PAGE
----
In the EL element, preferably, a layer containing an electron transport compound is provided between the cathode and the organic compound layer; a layer containing a hole transport compound is provided between the anode and the organic compound layer; or a layer containing an electron transport compound is provided between the cathode and the organic compound layer and a layer containing a hole transport compound is provided between the anode and the organic compound layer.

DETAILED DESCRIPTION OF THE INVENTION

Polymeric Fluorescent Substance

The polymeric fluorescent substance according to the present invention emits visible fluorescence in a solid state and has a number average molecular weight of 103 to 108 as determined using polystyrene as a standard, includes at least one type of repeating units represented by chemical formula (1), and, preferably, 50 to 100% by mole in total of all of repeating units are accounted for by the total amount of the repeating units represented by chemical formula (1).

Ar in chemical formula (1) represents an arylene group having 6 to 60 carbon atoms involved in conjugation or a heterocyclic compound group having 4 to 60 carbon atoms involved in conjugation. Specific examples of Ar include the following aromatic compound groups or derivative groups thereof.

Among them, 1,4-phenylene, 2,6-naphthylene, 4,4′-biphenylene, anthracene-9,10-diyl, 2,5-pyridindiyl, and 2,5-thienylene groups or nuclear substitution derivatives thereof; or 1,3-phenylene, 1,3-naphthylene, 3,3′-biphenylene, 2,4-pyridinediyl, and 2,5-quinolinediyl groups or derivative groups thereof are preferred. The fluorescence wavelength of the polymeric fluorescent substance can be relatively easily regulated by properly selecting these groups.

In chemical formula (1), X, Y, and Z represent at least one group selected from the group consisting of an oxygen atom, a sulfur atom, a carbonyl group, a group represented by C(R)2, and a group represented by NR. They may be the same or different and may be each independently selected. Specific examples of the structure of X, Y and Z are as follows:

R in formulae indicated as examples of Ar, R in the group represented by C(R)2 and the group represented by NR as X, Y and Z, and R1 to R6 in chemical formula (1) represent at least one group selected from the group consisting of a hydrogen atom, an alkyl group having 1 to 20 carbon atoms, an alkoxy group having 1 to 20 carbon atoms, an alkylsilyl group having 1 to 60 carbon atoms, an alkylamino group having 1 to 40 carbon atoms, an aryl group having 6 to 60 carbon atoms, an aryloxy group having 6 to 60 carbon atoms, an arylalkyl group having 7 to 60 carbon atoms, an arylalkoxy group having 7 to 60 carbon atoms, an arylalkynyl group having 8 to 60 carbon atoms, an arylamino group having 6 to 60 carbon atoms, a heterocylic compound group having 4 to 60 carbon atoms, a cyano group, a nitro group, and a halogen atom.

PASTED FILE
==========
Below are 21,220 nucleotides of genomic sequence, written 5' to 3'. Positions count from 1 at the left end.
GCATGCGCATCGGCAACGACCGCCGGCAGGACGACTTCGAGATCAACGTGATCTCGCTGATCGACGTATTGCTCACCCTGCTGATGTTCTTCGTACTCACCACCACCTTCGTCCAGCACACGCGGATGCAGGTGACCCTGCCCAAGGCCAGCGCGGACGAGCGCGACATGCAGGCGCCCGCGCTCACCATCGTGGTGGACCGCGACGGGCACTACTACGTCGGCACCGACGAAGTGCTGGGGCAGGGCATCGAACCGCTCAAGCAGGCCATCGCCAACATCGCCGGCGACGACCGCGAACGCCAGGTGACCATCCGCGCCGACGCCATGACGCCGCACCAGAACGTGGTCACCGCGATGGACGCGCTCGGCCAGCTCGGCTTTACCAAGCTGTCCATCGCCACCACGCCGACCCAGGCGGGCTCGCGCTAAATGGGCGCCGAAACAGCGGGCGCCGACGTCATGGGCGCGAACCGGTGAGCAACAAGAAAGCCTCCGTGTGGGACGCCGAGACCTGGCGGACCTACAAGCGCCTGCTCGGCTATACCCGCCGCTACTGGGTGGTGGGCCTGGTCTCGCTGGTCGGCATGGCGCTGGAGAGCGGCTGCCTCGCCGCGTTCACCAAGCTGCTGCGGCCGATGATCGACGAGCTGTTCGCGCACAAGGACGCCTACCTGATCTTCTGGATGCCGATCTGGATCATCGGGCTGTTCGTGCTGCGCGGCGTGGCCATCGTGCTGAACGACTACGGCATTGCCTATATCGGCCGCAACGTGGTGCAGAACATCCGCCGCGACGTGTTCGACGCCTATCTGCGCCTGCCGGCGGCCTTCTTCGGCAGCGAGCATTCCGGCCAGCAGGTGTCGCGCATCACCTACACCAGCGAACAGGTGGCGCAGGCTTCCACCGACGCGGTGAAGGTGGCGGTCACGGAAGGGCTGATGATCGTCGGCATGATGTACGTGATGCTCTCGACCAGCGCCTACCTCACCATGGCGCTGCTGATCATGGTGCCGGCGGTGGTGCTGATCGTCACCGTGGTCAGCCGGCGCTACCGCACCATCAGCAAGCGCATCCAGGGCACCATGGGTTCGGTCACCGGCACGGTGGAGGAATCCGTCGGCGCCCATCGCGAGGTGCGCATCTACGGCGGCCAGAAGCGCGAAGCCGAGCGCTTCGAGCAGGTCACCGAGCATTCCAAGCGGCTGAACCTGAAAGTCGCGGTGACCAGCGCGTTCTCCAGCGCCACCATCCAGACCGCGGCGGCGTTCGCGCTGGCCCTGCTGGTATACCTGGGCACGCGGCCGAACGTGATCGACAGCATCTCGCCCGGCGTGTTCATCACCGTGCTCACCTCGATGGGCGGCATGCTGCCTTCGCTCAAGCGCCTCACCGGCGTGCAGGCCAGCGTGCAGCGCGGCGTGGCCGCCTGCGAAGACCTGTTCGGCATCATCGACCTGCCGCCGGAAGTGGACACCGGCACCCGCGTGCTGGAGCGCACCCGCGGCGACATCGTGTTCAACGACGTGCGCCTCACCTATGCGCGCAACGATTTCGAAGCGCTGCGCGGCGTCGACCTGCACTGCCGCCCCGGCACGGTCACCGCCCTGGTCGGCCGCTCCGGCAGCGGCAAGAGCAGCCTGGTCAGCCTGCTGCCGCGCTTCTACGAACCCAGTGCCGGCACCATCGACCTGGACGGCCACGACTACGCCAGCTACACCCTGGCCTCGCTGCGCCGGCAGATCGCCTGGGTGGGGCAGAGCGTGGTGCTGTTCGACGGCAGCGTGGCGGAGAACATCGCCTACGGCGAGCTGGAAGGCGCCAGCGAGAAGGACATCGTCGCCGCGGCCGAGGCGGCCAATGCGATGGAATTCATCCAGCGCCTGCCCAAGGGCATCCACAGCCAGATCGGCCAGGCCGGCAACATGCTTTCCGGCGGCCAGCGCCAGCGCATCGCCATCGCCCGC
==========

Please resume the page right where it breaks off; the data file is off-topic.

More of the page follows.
Alkyl groups having 1 to 20 carbon atoms include methyl, ethyl, n-propyl, i-propyl, n-butyl, i-butyl, sec-butyl, t-butyl, n-hexyl, n-octyl, nonyl, decyl, and lauryl groups. Among them, pentyl, hexyl, octyl, and decyl groups are preferred.

Alkoxy groups having 1 to 20 carbon atoms include methoxy, ethoxy, propyloxy, butoxy, pentyloxy, hexyloxy, heptyloxy, octyloxy, nonyloxy, decyloxy, and lauryloxy groups. Among them, pentyloxy, hexyloxy, octyloxy, and decyloxy groups are preferred. Alkylthio groups having 1 to 20 carbon atoms include methylthio, ethylthio, propylthio, butylthio, pentylthio, hexylthio, heptylthio, octylthio, nonylthio, decylthio, and laurylthio groups. Among them, pentylthio, hexylthio, octylthio, and decylthio groups are preferred.

Alkylsilyl groups having 1 to 60 carbon atoms include methylsilyl, ethylsilyl, propylsilyl, butylsilyl, pentylsilyl, hexylsilyl, heptylsilyl, octylsilyl, nonylsilyl, decylsilyl, laurylsilyl, trimethylsilyl, ethyldimethylsilyl, propyldimethylsilyl, butyldimethylsilyl, pentyldimethylsilyl, hexyldimethylsilyl, heptyldimethylsilyl, octyldimethylsilyl, nonyldimethylsilyl, decyldimethylsilyl, and lauryldimethylsilyl groups. Among them, pentylsilyl, hexylsilyl, octylsilyl, decylsilyl, pentyldimethylsilyl, hexyldimethylsilyl, octyldimethylsilyl, and decyldimethylsilyl groups are preferred.

Alkylamino groups having 1 to 40 carbon atoms include methylamino, ethylamino, propylamino, butylamino, pentylamino, hexylamino, heptylamino, octylamino, nonylamino, decylamino, laurylamino, dimethylamino, and diethylamino groups. Among them, pentylamino, hexylamino, octylamino, and decylamino groups are preferred.

Aryl groups having 6 to 60 carbon atoms include phenyl, C1C12 alkoxyphenyl (wherein C1C12 means that the number of carbon atoms is 1 to 12; the same shall apply hereinafter), C1C12 alkylphenyl, 1-naphthyl, and 2-naphthyl groups. Among them, C1C12 alkoxyphenyl and C1C12 alkylphenyl groups are preferred.

Aryloxy groups having 6 to 60 carbon atoms include phenoxy, C1C12 alkoxyphenoxy, C1C12 alkylphenoxy, 1-naphthyloxy, and 2-naphthyloxy groups. Among them, C1C12 alkoxyphenoxy and C1C12 alkylphenoxy groups are preferred.